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Galactic Center Research

Galactic Center

 .MPE . Infrared Astronomy . Research . Galactic Center . Results . The orbit of S2
Galactic Center




Young Disks
Old Cluster
The orbit of S2
Dance of Stars





Results - The orbit of S2

In Nature's 17 Oct 2002 issue (get article) we report on having observed 2/3 of a complete orbit of the star currently closest to the enigmatic radio source Sagittarius A*, which is thought to mark the location of our Milky Way's massive central black hole. As explained below, this orbit provides overwhelming evidence that SgrA* is indeed a supermassive black hole of more than 2 million solar masses. Figures 1,2, and 4 on this page are taken from the article in Nature. See the star S2 swing around the black hole in this movie.

Observations by our group and by the UCLA group of the velocities and accelerations of stars in the Galactic Center over the course of the last decade have already provided strong evidence that SgrA* is in fact a black hole of about 2.6 million solar masses. However, these measurements could not rule out some alternatives to the black hole model. Two such alternatives are a ball of massive, degenerate fermions, like neutrinos, or a cluster of dark astrophysical objects, such as stellar mass black holes or neutron stars. These two alternative explanations can now be excluded by analyzing the orbit of S2:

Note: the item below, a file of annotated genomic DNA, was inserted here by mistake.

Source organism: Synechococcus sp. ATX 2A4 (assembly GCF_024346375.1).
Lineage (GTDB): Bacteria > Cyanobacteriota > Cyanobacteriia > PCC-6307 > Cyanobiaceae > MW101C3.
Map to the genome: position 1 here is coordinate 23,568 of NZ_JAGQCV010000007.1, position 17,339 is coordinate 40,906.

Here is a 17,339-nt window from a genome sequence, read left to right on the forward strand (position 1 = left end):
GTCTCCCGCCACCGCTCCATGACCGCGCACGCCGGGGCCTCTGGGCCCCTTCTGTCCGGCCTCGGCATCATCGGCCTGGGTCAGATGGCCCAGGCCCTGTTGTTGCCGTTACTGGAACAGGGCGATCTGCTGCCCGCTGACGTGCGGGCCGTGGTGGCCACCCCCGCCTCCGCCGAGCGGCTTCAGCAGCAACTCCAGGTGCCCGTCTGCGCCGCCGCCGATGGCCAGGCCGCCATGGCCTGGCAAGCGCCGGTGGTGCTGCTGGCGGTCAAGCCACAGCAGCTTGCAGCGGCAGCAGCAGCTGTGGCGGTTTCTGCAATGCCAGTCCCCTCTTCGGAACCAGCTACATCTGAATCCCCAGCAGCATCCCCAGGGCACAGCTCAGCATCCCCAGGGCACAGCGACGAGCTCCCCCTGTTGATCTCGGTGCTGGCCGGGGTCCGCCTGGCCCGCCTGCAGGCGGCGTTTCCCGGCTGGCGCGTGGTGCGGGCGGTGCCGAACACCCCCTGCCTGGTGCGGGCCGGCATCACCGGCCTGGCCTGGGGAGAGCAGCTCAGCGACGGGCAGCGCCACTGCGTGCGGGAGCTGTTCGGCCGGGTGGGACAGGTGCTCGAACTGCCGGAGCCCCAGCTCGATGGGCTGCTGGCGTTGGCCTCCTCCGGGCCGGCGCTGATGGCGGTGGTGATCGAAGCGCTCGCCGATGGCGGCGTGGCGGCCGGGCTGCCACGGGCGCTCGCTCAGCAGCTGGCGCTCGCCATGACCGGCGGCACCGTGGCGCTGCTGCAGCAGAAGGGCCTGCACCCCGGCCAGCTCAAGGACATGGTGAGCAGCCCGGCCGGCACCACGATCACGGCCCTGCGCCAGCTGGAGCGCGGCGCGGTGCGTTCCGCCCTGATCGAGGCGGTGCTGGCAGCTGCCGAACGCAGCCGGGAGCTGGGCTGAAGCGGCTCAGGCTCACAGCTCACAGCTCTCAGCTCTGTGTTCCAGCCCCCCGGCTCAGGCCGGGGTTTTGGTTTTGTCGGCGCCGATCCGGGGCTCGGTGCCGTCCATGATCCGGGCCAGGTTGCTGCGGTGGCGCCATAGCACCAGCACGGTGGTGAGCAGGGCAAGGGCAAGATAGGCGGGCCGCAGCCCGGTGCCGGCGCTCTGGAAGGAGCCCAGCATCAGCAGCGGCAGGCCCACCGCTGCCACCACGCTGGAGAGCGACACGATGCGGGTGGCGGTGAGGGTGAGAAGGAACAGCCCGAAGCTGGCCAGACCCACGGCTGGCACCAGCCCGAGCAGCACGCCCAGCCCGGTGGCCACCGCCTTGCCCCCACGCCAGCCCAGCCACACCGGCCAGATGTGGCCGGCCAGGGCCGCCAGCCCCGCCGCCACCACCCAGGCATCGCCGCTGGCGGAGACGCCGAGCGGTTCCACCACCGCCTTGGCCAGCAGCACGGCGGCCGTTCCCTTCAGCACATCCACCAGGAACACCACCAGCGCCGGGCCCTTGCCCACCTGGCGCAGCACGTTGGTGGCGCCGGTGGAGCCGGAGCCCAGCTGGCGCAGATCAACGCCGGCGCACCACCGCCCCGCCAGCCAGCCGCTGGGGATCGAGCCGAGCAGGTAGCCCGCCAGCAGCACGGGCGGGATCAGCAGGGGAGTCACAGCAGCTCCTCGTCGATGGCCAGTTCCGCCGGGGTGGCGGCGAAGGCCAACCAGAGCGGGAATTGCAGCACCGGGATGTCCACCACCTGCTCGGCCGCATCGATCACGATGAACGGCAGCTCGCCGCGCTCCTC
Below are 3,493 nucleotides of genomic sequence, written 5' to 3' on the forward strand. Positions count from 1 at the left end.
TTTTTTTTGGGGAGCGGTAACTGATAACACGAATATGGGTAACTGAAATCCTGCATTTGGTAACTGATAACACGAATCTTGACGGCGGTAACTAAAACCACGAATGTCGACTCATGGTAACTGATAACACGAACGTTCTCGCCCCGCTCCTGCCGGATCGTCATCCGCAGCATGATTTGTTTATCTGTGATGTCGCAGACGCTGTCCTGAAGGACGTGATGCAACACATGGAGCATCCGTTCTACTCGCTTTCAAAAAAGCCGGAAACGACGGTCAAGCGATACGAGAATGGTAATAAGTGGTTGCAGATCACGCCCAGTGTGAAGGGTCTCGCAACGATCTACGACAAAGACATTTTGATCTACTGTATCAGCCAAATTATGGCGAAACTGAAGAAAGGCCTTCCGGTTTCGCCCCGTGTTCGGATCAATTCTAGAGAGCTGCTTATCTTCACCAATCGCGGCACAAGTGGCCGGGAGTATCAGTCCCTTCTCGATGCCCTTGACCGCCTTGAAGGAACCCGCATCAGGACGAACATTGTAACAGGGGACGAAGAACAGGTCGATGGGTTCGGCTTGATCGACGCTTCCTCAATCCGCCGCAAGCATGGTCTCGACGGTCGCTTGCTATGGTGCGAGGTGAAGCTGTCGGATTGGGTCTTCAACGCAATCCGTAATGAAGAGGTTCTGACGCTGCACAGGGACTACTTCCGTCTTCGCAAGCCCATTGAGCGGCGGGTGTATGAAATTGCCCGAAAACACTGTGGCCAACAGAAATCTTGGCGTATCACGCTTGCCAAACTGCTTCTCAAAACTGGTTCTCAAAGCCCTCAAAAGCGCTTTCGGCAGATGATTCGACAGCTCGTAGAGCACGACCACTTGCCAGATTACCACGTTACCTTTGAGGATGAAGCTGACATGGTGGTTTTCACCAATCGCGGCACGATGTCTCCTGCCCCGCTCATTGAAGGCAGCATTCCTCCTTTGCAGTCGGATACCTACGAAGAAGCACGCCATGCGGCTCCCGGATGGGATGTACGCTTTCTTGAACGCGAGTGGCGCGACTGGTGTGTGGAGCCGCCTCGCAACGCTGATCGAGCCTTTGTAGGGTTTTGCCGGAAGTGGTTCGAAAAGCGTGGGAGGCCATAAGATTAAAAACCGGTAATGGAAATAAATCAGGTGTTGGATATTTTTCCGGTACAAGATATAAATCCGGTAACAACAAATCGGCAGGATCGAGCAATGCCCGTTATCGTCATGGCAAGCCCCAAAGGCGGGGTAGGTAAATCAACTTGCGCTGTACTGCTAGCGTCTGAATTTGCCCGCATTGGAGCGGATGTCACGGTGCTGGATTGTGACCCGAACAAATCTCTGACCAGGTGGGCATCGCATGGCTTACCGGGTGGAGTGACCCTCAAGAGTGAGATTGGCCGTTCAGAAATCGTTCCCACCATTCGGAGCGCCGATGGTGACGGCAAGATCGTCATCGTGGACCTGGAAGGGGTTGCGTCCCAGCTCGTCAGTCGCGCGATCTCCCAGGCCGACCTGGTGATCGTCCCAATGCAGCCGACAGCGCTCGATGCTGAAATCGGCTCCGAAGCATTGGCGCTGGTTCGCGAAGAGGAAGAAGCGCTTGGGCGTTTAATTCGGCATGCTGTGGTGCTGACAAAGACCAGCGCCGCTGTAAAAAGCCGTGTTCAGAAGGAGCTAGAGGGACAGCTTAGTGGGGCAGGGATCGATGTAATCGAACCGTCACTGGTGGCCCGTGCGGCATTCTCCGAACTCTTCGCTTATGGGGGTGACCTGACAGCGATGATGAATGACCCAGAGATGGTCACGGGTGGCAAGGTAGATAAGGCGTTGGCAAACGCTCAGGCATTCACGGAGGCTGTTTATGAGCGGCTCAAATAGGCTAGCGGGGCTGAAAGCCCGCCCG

In spring 2002 S2 was passing with the extraordinary velocity of more than 5000 km/s at a mere 17 light hours distance -- about three times the size of our solar system -- through the perinigricon, the point of closest approach to the black hole. By combining all measurements of the position of S2 made between spring 1992 and summer 2002, we have obtained enough data in order to determine a unique keplerian orbit for this star, presented in Figure 1. It is highly elliptical (eccentricity 0.87), has a semimajor axis of 5.5 light days, a period of 15.2 years and an inclination of 46 degrees with respect to the plane of the sky. From Kepler's 3rd law we can determine the enclosed mass in a straightforward manner to be 3.7±1.5 million solar masses. Therefore at least 2.2 million solar masses have to be enclosed in a region with a radius of 17 light hours. It is not possible to explain this result with a neutrino ball model because the required neutrino masses would be too large, or with a dense cluster of dark astrophysical objects because such a cluster would have the extremely short lifetime of at most a few hundred thousand years. Compared to the lifetime of our Galaxy of the order of 10 billion years this configuration is highly improbable. The only remaining alternative to the black hole model is a ball of bosons, which would be hard to distinguish from a black hole because of its small size. However, eventually, after some time such a ball would eventually collapse to a black hole after having accreted enough matter from its surroundings. Hence, the observed keplerian orbit of S2 around SgrA* provides compelling evidence for the existence of a massive black hole at the center of our Galaxy.